Log In

Reset Password
  • MENU
    Friday, June 21, 2024

    The man who worked under deadline pressure: For Old Lyme’s David Handler, writing fiction is a joy

    Edgar Award-winning novelist David Handler poses for a portrait in his Old Lyme home Tuesday, April 30, 2024. His recently published novel, “The Woman Who Lowered the Boom,” continues his popular Stewart Hoag mystery series. (Sarah Gordon/The Day)
    Buy Photo Reprints
    Old Lyme author David Handler (Sarah Gordon/The Day)
    Buy Photo Reprints

    Most creatures that hibernate — bears, bats, marmots, groundhogs and so on — have by now emerged into the burgeoning vernal warmth. It’s May, after all.

    Not so with the creature called David Handler. A rare bipedal specimen of the phenomenon, Handler, the Edgar Award-winning author of over 30 mystery novels, has yet to surface this spring. But while others practice dormancy to conserve energy, shifting into low-metabolic frequencies, Handler’s hibernation is quite the opposite.

    As a matter of fact, during this hibernation period, Handler is still hidden away in his Old Lyme home, functioning in a state of high productivity and typing like a demon in a rush to make the deadline for his next book.

    Hold on! Didn’t his latest title, “The Woman Who Lowered the Boom” (Mysterious Press), the 15th adventure in the popular Hoagy & Lulu series, only hit bookstores a few months back?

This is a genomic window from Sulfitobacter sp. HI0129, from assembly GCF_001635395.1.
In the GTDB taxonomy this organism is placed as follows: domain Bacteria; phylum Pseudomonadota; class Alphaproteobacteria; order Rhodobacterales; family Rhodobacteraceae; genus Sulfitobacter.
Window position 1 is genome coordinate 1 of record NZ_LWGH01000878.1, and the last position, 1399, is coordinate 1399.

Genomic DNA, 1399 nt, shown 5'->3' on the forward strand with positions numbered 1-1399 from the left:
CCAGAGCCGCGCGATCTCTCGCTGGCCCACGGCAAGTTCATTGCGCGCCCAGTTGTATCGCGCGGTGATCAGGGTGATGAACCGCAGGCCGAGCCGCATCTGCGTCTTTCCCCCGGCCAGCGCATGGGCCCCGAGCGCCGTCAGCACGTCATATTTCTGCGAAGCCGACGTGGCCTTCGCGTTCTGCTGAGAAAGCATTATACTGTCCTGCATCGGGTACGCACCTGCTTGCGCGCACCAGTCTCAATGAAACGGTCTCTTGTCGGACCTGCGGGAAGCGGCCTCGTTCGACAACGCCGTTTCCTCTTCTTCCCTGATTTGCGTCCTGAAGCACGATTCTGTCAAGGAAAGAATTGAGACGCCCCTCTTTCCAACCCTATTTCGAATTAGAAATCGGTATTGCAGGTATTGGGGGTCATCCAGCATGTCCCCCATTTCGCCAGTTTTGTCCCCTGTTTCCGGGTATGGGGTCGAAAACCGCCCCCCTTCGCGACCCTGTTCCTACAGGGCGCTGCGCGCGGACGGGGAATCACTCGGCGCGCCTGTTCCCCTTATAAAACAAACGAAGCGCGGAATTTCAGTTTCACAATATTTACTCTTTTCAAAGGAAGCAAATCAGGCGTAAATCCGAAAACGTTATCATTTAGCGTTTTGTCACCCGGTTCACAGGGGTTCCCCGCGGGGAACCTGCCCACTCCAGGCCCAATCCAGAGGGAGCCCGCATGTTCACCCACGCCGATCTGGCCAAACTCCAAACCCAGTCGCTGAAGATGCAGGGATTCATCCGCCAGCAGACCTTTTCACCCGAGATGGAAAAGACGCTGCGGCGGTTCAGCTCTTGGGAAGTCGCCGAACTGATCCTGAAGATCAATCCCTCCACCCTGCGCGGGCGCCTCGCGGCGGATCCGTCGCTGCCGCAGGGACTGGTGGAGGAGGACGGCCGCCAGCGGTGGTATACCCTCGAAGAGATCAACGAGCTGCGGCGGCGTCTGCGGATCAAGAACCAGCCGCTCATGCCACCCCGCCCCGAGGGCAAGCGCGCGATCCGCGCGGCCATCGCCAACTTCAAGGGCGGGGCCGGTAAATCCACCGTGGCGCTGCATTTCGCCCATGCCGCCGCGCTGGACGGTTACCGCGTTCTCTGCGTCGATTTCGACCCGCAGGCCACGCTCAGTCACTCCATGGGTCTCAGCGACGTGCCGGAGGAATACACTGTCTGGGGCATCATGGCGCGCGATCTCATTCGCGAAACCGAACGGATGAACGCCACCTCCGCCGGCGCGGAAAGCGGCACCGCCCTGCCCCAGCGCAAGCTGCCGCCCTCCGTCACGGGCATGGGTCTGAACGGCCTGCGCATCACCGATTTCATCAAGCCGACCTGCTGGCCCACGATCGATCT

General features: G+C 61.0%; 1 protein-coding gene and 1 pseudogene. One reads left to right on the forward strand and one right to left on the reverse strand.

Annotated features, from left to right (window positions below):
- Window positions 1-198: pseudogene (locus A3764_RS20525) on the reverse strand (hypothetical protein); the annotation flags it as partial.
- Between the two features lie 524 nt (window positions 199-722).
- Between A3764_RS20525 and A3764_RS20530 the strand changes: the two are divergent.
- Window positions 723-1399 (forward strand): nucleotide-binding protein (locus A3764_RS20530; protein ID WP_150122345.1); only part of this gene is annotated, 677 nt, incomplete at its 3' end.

Well, yes.

    But producing a novel on an annual basis is a grinding obligation suitable for only the most courageous of thrill-seekers. And though it’s new to readers, “The Woman Who Lowered the Boom” seems a distant memory to Handler. He was thus happy to take a short break last week, let the keys of his typewriter cool off a bit, and talk about his most recent publication.

    An unfolding narrative

    “I enjoyed writing (‘The Woman Who Lowered the Boom’) a lot, and it’s fun to develop recurring characters,” Handler said by phone. “There are more and more of them, and that makes it interesting to keep it all balanced. Plus, in the new book, I got to explore the underbelly of the publishing industry. Readers seem fascinated by publishing, so I shared some stories and took them on a tour of the way things really work.”

    Fans know the series, set in the 1980s and ’90s, star Stewart “Hoagy” Hoagland, a once-acclaimed literary wunderkind whose career was derailed by cocaine and drink. It cost him his esteem and position in the literary hierarchy, reduced to ghostwriting tell-all memoirs for celebrities. It also cost him the love of his life, Oscar-winning actress Merilee Nash.